6.1-5.898=0.202 // 3.31147540983607%

2.44-2.352=0.088 // 3.60655737704918%

2.59-2.393=0.197 // 7.60617760617761%

Twenty eight cubic metres divided by 5.118 equals 5.470887065259867.

Square rooted 2.338992745875854 metres.

Corrugated steel side walls, top and back.

Base floor.

Front double doors.

Cube root one hundred forty is 5.19249410185 metres.

Half that is 2.596247050925 metres.

So the two tonner has some buffer space top and sides.
Spaceships: Accommodations and Thirty Tonne Container

Alright, let's try this from a different perspective.

A ten tonner would occupy the same volume, or more specifically, space, as two times two two tonners.

Three ten tonners occupy the same space as a thirty tonner.

We turn the two tonners sideways, they'd be stacked two up and six long, to take up the same space as a thirty tonner.

In theory, you'd have to give a three inch buffer to the ten tonners as well, so that three can be bundled together into thirty tonnes.

Bit more complex with the two tonners, since a brick would be two times six, to fit into a thirty tonne space.
Spaceships: Accommodations and Thirty Tonne Container

If we need a six inch buffer between containers, for three times ten tonners, we'd either need to decrease the width by four inches each, or increase the length of the thirty tonner by twelve inches, to get the exact same space.

The two tonners under a thirty tonner would need to divide thirty inches among six containers, or increase the length of thirty tonner by two and a half feet.

You could compromise by increasing the length of the thirty tonner by a foot, and decrease the width of the two tonners by three inches each.

You'd want two tonners directly underneath a ten tonner, and since their buffer space would be the same, hop over another six inches to the next containers.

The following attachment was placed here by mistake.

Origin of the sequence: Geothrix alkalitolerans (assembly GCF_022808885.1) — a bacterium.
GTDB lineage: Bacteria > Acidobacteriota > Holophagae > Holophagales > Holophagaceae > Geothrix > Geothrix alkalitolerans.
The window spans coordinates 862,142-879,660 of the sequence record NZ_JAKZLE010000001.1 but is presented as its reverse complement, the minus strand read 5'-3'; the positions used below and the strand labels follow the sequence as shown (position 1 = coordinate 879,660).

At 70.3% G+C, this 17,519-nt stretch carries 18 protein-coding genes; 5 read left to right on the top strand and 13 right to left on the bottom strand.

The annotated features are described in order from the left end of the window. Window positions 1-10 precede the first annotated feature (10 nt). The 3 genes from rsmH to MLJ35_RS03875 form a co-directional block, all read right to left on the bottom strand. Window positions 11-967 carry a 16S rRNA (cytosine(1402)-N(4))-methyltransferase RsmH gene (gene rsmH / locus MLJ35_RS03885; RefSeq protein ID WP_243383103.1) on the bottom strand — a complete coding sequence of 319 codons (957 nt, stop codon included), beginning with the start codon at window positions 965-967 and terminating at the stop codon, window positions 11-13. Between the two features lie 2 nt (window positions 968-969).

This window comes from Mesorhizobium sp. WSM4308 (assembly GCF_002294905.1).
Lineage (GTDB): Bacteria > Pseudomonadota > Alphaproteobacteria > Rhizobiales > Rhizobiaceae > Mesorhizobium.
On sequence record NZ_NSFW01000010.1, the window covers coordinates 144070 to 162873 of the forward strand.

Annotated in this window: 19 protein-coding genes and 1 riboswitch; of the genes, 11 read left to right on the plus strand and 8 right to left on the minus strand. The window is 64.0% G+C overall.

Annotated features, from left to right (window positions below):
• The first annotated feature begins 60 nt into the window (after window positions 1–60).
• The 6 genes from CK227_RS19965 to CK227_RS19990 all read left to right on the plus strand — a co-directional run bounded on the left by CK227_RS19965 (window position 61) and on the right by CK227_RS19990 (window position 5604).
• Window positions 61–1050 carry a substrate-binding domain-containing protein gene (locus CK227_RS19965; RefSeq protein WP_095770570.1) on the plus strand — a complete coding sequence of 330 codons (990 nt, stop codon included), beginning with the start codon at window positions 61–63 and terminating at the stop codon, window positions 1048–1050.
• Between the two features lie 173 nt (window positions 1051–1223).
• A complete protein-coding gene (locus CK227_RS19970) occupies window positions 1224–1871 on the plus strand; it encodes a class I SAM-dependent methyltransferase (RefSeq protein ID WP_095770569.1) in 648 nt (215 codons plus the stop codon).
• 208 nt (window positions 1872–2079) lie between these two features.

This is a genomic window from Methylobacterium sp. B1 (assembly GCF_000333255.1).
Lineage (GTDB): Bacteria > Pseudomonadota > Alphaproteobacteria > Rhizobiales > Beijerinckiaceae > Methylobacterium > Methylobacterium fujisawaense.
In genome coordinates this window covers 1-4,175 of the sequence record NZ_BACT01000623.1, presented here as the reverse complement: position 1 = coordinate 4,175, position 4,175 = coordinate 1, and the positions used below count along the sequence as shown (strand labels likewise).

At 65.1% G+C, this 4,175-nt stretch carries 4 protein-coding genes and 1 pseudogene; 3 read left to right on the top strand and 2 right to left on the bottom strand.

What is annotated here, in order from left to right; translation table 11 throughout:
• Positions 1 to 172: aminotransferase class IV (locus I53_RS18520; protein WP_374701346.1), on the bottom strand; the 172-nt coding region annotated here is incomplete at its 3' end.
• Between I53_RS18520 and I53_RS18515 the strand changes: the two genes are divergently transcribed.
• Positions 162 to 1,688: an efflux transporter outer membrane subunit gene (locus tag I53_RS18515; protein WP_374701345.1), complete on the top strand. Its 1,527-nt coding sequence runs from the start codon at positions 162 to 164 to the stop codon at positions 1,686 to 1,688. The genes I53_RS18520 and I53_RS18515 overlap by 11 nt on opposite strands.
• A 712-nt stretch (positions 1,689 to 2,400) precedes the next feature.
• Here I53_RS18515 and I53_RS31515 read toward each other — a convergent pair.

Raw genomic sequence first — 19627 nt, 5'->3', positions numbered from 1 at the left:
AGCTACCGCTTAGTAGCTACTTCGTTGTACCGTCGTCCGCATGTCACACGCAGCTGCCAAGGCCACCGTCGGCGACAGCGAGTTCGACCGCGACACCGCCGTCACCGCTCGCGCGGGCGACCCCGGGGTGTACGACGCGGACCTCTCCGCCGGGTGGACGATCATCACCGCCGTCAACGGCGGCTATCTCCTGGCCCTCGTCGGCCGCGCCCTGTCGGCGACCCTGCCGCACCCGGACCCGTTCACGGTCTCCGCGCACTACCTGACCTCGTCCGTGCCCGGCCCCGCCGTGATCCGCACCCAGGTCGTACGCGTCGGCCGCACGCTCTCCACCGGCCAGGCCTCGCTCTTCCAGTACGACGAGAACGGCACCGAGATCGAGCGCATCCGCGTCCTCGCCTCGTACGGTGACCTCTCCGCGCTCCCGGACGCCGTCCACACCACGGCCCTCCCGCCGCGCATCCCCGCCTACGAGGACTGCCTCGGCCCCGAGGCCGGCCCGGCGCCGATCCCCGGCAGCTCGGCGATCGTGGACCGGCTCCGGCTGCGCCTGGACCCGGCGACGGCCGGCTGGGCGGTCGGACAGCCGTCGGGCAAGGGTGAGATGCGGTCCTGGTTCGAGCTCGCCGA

Starships: Engineering and Jumpspace Physics

1. First of all, all the astrogation charts are two dimensional; coincidence, I think not.

2. Despite appearances, you can't get anywhere fast.

3. Jumping basically involves an intrusion of third dimensional space into a second dimensional one.

4. Hence, jump bubble in a two dimensional plane, where a third dimension can express itself, since I don't think our technology, or biology, can survive a transformation into two dimensions.

5. Which now leaves us with gravity wells leaking into jumpspace.

6. Since jump technology, as well as most other Travellerized technological advancements, is based on gravity, this does not seem implausible.

7. Gravity wells also form a bubble, but superficially, having only a surface layer, and no substance.

8. Which leaves us with the lanthanum grid.

9. It creates a three dimensional environment within it's field, but acts more as a needle.
Spaceships: Accommodations and Thirty Tonne Container

The thirty tonner is the basis of containerized standards, which means 5.1925 metres, minusculing rounding up, height and width.

Length, 15.57744691672023 metres, 51.1071093068249 feet.

15.5775 metres.
Spaceships: Accommodations and Thirty Tonne Container

Easily handled by the cargo crane.